When the gamble is man vs. nature, the smart bet is almost always on the house. Unless the man is Mads Mikkelsen — the 53-year-old Danish actor with the limestone cheekbones and a will, apparently, of pure tungsten steel — and he’s starring in Arctic, a stark survival tale in which simplicity is both its best and most brutal attribute (besides, perhaps, its profoundly watchable star).
Mikkelsen is Overgård, though you won’t really need to know his name as the narrative opens on a downed plane in a vast, deserted polar landscape: For long stretches, the only sounds on screen are the unremitting howl of wind, the occasional grunt of human exertion, and the harsh scrape of ice against metal as he makes his daily calculations and maintains his meager food supply.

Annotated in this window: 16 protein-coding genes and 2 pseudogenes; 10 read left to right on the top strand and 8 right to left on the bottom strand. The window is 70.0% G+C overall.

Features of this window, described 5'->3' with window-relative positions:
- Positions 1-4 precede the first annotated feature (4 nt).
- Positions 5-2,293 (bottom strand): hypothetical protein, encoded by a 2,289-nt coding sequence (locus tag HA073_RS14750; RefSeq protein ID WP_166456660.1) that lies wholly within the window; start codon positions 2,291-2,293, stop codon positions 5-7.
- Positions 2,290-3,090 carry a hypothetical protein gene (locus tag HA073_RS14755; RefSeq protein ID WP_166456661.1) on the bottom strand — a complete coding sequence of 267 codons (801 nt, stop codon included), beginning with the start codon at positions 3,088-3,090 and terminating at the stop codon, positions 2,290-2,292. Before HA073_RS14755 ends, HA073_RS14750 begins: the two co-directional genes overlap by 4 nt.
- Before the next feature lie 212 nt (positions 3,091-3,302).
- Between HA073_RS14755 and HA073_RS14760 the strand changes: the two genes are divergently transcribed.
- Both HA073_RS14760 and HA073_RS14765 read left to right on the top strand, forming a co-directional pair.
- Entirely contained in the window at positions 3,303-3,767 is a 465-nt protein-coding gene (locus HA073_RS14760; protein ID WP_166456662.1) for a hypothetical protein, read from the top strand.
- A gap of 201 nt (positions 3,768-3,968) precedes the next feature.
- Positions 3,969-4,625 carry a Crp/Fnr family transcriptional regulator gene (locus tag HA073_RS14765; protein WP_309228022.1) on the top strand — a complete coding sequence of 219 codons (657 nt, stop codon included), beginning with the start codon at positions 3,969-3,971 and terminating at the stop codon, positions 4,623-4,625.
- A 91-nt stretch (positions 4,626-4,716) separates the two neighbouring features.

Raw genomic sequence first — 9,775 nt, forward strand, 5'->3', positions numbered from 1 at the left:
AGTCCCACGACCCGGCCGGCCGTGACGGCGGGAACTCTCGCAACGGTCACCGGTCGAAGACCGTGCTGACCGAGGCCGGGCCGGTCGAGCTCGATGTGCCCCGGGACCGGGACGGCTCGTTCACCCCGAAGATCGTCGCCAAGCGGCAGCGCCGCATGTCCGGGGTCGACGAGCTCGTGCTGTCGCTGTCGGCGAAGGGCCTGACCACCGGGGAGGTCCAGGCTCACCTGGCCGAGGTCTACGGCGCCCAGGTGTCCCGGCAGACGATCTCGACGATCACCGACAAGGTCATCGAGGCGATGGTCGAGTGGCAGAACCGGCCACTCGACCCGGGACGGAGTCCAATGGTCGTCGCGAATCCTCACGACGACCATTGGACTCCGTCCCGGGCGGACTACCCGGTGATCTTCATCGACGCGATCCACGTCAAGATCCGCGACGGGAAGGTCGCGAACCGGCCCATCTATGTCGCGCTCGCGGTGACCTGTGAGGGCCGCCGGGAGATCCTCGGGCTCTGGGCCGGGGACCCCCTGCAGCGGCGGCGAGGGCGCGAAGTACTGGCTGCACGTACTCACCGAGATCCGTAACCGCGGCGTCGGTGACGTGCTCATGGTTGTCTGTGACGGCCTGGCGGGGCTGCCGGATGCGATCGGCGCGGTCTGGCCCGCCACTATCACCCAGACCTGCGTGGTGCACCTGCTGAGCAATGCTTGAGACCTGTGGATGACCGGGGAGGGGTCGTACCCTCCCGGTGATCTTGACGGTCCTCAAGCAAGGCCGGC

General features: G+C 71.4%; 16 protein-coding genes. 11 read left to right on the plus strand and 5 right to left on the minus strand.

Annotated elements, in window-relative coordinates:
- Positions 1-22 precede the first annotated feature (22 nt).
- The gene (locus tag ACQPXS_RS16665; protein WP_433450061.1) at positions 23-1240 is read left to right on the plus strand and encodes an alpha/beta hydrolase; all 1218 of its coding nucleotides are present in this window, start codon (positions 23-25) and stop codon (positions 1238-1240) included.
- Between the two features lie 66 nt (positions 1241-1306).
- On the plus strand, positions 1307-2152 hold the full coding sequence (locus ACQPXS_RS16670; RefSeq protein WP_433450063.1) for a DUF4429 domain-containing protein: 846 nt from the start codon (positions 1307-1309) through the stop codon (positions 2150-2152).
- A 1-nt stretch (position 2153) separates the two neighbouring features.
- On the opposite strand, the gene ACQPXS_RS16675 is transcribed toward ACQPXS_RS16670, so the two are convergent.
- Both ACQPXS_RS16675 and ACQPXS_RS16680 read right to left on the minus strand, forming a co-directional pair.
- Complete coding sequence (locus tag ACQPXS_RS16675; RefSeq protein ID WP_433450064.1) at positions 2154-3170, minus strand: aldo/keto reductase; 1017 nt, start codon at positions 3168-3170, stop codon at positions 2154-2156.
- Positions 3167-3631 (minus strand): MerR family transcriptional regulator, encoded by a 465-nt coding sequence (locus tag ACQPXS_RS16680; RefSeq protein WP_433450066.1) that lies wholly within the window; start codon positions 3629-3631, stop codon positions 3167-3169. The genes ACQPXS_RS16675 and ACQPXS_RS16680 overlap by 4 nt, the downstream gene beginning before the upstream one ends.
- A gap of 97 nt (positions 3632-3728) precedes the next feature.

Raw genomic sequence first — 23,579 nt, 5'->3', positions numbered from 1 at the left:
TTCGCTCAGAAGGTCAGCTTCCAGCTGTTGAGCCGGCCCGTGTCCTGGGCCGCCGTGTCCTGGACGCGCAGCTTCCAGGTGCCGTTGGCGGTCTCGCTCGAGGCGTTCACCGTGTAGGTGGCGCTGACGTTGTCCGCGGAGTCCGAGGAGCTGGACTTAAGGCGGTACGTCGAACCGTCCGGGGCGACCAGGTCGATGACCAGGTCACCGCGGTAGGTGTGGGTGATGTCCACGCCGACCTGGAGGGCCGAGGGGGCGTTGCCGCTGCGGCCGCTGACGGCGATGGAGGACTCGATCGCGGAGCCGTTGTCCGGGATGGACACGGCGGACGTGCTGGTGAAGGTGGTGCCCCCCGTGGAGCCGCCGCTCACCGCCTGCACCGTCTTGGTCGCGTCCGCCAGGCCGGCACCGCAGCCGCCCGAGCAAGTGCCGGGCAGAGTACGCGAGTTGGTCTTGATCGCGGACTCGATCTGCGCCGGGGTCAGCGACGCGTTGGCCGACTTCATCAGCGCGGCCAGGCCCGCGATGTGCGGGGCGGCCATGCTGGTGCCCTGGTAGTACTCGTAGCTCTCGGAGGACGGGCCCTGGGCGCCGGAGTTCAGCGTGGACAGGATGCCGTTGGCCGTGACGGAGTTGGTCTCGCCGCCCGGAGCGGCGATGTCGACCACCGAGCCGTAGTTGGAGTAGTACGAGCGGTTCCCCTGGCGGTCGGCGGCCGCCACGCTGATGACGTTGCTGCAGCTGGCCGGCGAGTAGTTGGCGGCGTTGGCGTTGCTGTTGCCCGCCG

When a helicopter he’s trying desperately to flag down makes a disastrous crash landing, Overgård suddenly has a new, albeit barely conscious, companion (María Thelma Smáradóttir), and a more urgent reason to attempt to reach a rescue station. In long, artfully framed takes, Brazilian-born filmmaker Joe Penna conveys the scale and scope of the pair’s isolation, even as small moments loom large: The famished bliss of tearing into a raw package of instant ramen; the dull, dangerous purple of frostbitten toes; a close brush with the most terrifying bear this side of The Revenant. Penna’s concept is hardly new, but his execution is sharp, clean, and smartly paced; a harrowing postcard from the void. B+